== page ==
In strong contrast to Rescorla’s (1988) propositions, a study by Bangasser et al. (2006) suggested that stimulus contiguity is in fact necessary for conditioning to occur. They used a trace conditioning paradigm, where presentations of the CS and the US were separated in time by an interstimulus interval. In their study, even if intact animals (i.e. rats being studied without hippocampal lesions), they could still associate discontiguous stimuli – stimuli that were not paired together, contiguity was still necessary for trace fear conditioning, where the hippocampus has evolved the special role of compensating for discontiguity. Rats used in Bangasser et al. (2006) with hippocampal lesions were able to learn the predictive relationship between stimuli, but only after contiguity was restored. In particular, they designed a ‘contiguous trace conditioning’ paradigm where CS-US contiguity was restored by representing the CS with the US simultaneously. Though rats with excititoxic (involving an agent binding to a nerve cell receptor to either stimulate or damage it) lesions of hippocampus could not learn a standard trace fear-conditioning paradigm, lesioned rats trained on CTC had showed significant conditioning. Here, hippocampus seemed to have played a role in compensating discontiguity. Results were in contrast to the view that predictive relationship per se (i.e. the informational, contingency view) leads to association formation.

Moreover, the proposition that contingency evaluation may have played a key role in conditioning does not rule out the role of contiguity (Arvanitogiannis, 1997). If animals are to calculate contingency of events, which is to compute the frequency of reinforcement in the presence and the absence of a CS in order to develop a conditioned response, it seems difficult for the animal to carry out the computation unless it has first established associations upon which to base its determination of contingency, where contiguity may have played a role. One alternative theory of circumstances sufficient for conditioning was suggested by Staddon and Zhang (1991) that both pairing and contingency play a role in conditioning, which seems to have captured nicely the sophistication underlying contemporary theories of conditioning. Another idea was prompted by Gibbon et al. (1977), whom produced evidence demonstrating that conditioning depended on the ratio of the interstimulus interval (ISI) to the intertribal interval (ITI). The idea for Gibbon et al. (1977) should have been considered in Rescorla (1988) as a possible circumstance for producing conditioning, which may give a more comprehensive account for circumstances producing conditioning.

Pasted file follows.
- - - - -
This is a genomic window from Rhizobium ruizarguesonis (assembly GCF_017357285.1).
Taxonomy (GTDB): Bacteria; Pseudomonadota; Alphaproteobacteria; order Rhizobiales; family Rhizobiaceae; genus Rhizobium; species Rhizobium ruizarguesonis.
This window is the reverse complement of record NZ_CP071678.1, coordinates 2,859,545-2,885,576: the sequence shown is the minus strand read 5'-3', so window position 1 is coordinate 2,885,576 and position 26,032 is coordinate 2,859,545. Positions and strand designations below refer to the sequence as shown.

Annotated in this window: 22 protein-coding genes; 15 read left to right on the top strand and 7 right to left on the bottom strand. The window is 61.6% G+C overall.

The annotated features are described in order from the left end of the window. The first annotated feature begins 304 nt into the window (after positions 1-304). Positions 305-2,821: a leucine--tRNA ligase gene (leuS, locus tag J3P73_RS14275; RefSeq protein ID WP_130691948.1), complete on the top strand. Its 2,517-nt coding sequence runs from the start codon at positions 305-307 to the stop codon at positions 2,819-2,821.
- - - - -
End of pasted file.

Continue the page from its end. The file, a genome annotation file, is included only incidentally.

Rescorla (1988) once expressed disagreement over the commonly held belief about Pavlovian Conditioning in that it is a slow process where organisms would learn only if stimulus relations are laboriously repeated. He then suggested that modern data did not support the belief and went on saying that one-trial learning is not confined to flavor-aversion learning and learning in five or six trials is common. Unfortunately, Rescorla (1988) had not included studies that supported his counter arguments, therefore whether Pavlovian Conditioning is a slow process remains questionable. One good example may be the aplysia californica, which could demonstrate siphon and gill withdrawal quite rapidly (Hawkins et al., 1983). Perhaps, the speed where organisms can be conditioned may depend on factors like the preexperimental relation between the CS and US, circumstances of stimulus selection and CS-US contingency (Spear and Rudy, 1990).